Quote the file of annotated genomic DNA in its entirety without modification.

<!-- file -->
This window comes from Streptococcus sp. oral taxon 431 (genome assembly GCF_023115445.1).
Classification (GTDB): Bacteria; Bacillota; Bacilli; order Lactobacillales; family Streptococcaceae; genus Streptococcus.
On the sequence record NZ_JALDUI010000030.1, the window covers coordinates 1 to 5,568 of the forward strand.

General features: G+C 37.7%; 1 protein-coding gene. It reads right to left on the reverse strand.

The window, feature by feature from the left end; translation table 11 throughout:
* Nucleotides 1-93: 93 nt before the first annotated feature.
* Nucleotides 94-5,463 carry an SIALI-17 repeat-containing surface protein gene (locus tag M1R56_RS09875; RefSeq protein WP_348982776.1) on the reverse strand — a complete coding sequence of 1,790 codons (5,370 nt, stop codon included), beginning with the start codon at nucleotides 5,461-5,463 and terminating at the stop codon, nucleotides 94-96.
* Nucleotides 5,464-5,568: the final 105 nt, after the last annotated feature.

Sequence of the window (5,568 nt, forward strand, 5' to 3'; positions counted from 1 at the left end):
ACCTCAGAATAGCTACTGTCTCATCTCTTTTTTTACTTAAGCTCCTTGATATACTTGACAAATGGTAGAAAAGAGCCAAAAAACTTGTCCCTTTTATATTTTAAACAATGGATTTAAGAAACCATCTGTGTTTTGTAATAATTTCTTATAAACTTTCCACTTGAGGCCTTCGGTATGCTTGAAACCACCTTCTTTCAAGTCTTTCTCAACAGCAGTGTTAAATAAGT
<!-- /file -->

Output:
This window comes from Streptococcus sp. oral taxon 431 (genome assembly GCF_023115445.1).
Classification (GTDB): Bacteria; Bacillota; Bacilli; order Lactobacillales; family Streptococcaceae; genus Streptococcus.
On the sequence record NZ_JALDUI010000030.1, the window covers coordinates 1 to 5,568 of the forward strand.

General features: G+C 37.7%; 1 protein-coding gene. It reads right to left on the reverse strand.

The window, feature by feature from the left end; translation table 11 throughout:
* Nucleotides 1-93: 93 nt before the first annotated feature.
* Nucleotides 94-5,463 carry an SIALI-17 repeat-containing surface protein gene (locus tag M1R56_RS09875; RefSeq protein WP_348982776.1) on the reverse strand — a complete coding sequence of 1,790 codons (5,370 nt, stop codon included), beginning with the start codon at nucleotides 5,461-5,463 and terminating at the stop codon, nucleotides 94-96.
* Nucleotides 5,464-5,568: the final 105 nt, after the last annotated feature.

Sequence of the window (5,568 nt, forward strand, 5' to 3'; positions counted from 1 at the left end):
ACCTCAGAATAGCTACTGTCTCATCTCTTTTTTTACTTAAGCTCCTTGATATACTTGACAAATGGTAGAAAAGAGCCAAAAAACTTGTCCCTTTTATATTTTAAACAATGGATTTAAGAAACCATCTGTGTTTTGTAATAATTTCTTATAAACTTTCCACTTGAGGCCTTCGGTATGCTTGAAACCACCTTCTTTCAAGTCTTTCTCAACAGCAGTGTTAAATAAGT